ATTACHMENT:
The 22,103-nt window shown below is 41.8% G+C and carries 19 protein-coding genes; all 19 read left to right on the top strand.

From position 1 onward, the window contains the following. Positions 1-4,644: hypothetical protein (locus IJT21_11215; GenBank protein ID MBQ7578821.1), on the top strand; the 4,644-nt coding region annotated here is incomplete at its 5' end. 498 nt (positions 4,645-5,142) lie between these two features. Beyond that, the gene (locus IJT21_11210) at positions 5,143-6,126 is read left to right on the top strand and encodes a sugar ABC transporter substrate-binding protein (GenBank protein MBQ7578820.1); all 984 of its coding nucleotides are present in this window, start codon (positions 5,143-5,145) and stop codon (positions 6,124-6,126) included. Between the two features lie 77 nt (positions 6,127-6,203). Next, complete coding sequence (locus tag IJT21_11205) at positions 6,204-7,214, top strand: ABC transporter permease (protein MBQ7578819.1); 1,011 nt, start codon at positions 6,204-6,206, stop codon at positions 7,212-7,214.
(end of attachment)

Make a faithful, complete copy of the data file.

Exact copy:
The 22,103-nt window shown below is 41.8% G+C and carries 19 protein-coding genes; all 19 read left to right on the top strand.

From position 1 onward, the window contains the following. Positions 1-4,644: hypothetical protein (locus IJT21_11215; GenBank protein ID MBQ7578821.1), on the top strand; the 4,644-nt coding region annotated here is incomplete at its 5' end. 498 nt (positions 4,645-5,142) lie between these two features. Beyond that, the gene (locus IJT21_11210) at positions 5,143-6,126 is read left to right on the top strand and encodes a sugar ABC transporter substrate-binding protein (GenBank protein MBQ7578820.1); all 984 of its coding nucleotides are present in this window, start codon (positions 5,143-5,145) and stop codon (positions 6,124-6,126) included. Between the two features lie 77 nt (positions 6,127-6,203). Next, complete coding sequence (locus tag IJT21_11205) at positions 6,204-7,214, top strand: ABC transporter permease (protein MBQ7578819.1); 1,011 nt, start codon at positions 6,204-6,206, stop codon at positions 7,212-7,214.